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Monday, December 27, 2010



If you are considering making at least one 2011 New Year Resolution, you may be thinking with the SMART an acronym for goal setting. Although everyone from Ken Blanchard to Tony Robbins to Edwards Deming are credited (or take credit) for SMART, the reality is that no one really knows where SMART started. The letters is SMART stand most often for (Specific, Measurable, Attainable or Achievable, Realistic and Time-bound or Timely).


As a coach, I use SMART all the time with my clients. Until this week, I always thought of most of the components of SMART as more mechanical strategies to work a goal into or a litmus test for "good goals" versus "bad goals." It never occurred to me the motivational power of the SMART component. I'd like to share a story about the motivating power of the "A."


Today's letter -- the letter A


Like a good coach. I practice what I preach. So every year about this time I set out to create a road map for the coming year. I print it out on nice paper and frame it at the top of the stairs outside my bedroom so I see it every morning. I print it on a transparency and tape it to the window next to my office desk so I can't help but see it when I look outdoors. It's nothing fancy -- just a list of big goals or daily habits I am commiting to focus on for the next 12 months. This whole creative process is fairly straightforward: I brainstorm some ideas, ask key people in my life for input, type up a draft and print it out, let it percolate, ask for feedback, etc. This year I wrote down "hike the Long Trail" and gave little thought to logistics or anything else. My thinking went kind of like this: "I definitely need to get in shape in the Spring and a lofty goal will help me -- what could it be -- other than my usual summer one-day Presidential traverse?" Bing! The Long Trail came to mind and I jotted it down.


The Long Trail runs the length of Vermont from Massachusetts to Canada. 275 miles long, it's the first long distance hiking trail in the US. I hiked a major part of this when I hiked the Appalachian Trail in 1987. I thought nothing of it -- I just wrote it down.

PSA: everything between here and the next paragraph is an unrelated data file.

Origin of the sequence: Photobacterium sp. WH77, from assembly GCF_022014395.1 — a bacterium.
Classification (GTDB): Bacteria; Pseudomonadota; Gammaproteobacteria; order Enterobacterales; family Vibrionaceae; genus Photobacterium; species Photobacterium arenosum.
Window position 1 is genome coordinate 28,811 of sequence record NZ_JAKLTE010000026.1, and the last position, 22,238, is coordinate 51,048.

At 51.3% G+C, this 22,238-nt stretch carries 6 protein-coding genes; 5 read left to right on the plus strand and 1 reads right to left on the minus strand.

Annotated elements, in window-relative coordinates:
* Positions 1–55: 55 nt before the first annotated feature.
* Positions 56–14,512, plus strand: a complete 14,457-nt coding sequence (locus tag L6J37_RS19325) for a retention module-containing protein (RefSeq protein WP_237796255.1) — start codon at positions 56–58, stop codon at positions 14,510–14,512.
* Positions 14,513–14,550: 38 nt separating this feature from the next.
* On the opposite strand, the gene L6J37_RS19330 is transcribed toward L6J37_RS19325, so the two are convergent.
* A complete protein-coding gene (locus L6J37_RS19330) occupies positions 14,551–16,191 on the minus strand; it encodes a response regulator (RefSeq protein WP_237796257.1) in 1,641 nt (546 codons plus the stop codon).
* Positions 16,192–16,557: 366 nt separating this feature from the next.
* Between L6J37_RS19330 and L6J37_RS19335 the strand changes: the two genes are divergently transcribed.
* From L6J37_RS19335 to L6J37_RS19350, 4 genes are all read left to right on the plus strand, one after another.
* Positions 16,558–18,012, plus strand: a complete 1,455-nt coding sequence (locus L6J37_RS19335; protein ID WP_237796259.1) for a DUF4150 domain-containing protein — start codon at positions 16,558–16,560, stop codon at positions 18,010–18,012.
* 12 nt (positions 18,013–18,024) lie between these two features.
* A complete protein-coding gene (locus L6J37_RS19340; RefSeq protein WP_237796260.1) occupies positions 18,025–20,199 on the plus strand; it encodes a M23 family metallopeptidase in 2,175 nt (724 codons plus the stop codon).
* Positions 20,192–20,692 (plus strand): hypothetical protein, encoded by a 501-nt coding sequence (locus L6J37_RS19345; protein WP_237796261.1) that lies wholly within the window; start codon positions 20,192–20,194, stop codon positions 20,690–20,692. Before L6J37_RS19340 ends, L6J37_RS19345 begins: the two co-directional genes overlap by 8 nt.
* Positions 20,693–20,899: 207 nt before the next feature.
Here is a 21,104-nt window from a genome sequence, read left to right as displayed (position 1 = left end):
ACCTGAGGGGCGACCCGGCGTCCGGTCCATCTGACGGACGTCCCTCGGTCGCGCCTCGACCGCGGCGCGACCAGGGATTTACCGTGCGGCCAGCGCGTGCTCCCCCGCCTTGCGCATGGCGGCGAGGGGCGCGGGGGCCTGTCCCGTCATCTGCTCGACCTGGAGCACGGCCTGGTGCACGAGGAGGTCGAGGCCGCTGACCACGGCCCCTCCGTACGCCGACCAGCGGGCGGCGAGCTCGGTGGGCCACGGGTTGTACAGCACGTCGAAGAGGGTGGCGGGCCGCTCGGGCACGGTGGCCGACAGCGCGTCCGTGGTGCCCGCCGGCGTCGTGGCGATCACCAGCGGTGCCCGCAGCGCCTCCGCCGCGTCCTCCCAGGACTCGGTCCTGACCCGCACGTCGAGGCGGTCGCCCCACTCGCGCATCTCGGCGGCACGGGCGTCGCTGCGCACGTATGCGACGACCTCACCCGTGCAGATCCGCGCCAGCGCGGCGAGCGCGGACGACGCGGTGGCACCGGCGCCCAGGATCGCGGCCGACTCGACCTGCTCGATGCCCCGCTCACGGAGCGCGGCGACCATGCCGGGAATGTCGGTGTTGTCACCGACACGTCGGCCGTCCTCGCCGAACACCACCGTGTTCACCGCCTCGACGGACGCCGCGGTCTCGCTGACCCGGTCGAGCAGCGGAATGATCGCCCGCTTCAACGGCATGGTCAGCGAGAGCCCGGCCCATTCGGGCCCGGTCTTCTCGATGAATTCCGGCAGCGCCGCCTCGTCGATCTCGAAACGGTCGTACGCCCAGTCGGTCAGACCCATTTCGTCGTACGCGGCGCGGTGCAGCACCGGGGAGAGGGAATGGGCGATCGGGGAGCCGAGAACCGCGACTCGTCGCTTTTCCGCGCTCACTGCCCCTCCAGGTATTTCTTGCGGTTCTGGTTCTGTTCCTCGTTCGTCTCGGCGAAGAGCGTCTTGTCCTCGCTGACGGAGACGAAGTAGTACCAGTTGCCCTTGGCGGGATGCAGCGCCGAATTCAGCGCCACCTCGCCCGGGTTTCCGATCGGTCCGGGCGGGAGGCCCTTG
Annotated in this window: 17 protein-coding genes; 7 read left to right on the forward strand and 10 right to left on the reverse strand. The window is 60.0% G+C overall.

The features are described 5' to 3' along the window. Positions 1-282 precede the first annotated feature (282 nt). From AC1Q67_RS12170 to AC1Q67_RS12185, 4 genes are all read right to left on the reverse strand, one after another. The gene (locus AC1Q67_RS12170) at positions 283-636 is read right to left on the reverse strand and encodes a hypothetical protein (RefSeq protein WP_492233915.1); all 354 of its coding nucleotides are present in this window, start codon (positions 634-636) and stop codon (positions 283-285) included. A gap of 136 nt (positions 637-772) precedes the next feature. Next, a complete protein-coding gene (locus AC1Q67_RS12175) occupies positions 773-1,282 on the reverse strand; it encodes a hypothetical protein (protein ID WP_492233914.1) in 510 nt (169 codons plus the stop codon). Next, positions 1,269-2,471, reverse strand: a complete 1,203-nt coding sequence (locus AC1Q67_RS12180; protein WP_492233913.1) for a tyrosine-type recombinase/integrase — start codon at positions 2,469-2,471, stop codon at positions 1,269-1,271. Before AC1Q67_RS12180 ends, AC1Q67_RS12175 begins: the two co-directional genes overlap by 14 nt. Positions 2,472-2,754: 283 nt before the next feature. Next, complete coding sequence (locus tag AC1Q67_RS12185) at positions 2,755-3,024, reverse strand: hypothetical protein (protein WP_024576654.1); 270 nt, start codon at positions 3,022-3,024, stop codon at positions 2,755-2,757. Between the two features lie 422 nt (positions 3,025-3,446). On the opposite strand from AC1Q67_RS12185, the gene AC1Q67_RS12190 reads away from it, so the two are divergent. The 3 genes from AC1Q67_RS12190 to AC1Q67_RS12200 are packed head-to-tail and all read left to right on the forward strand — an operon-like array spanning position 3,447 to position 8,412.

Then the "A" started to happen.


I did a little research on just how I might do this at this point in my life. Ten weekends, 8 weekends and a week -- many options. I looked at my planned schedule for the summer / fall 2010. "Wow," I thought to myself. "I might really be able to do this I have the time." I noticed a shift in my feelings -- in my motivation about this particular goal.


I looked at the map. I saw that the trail passes near Serenity House in Wallingford, VT where I consult on a regular basis. "I could hike there, get into town, get cleaned up, work -- heck -- I could hike for a week not a weekend -- and still do coaching work -- hey I do coaching on the phone -- I could hike for 5 days at a shot, work for 2 and get back on the Long Trail." Suddenly, my motivation and emotions about this seemed to grow exponentially. "I could actually do this," I thought.


I caught myself saying it outloud while I was driving down the road: "S**t I could REALLY do this!"


When I got home, I rushed to my library and dug out a Long Trail Guide from my days with Outward Bound. "1992. Won't do," I thought. I checked out the Internet for some ideas about section hiking -- found a whole blog about this -- posted a comment -- got a reply. I decided I would check out EMS or LL Bean -- both nearby -- to get a map, guidebook and other resources. Suddenly I found myself now thinking about the prospect of hiking the Long Trail in 2011 with excitement -- I could literally feel my heart pounding when I thought about it. "This could really happen!"


Well , not so suddenly in reality. Chunking the goal down / thinking and planning the how had increased the power of the "A" -- Attainable/Achievable -- provoking new energy into what only a few days ago was just an idea on a list.


How many times do you set the goal but do not jump start your motivation by considering and envisioning the "A"? I have done it many times.


Not this year!


So this week when you think about what you want to do in 2011 -- spend some time and envision the how. It will infuse your goal with new power and excitement. Post a comment and let me know how your resolutionizing goes!




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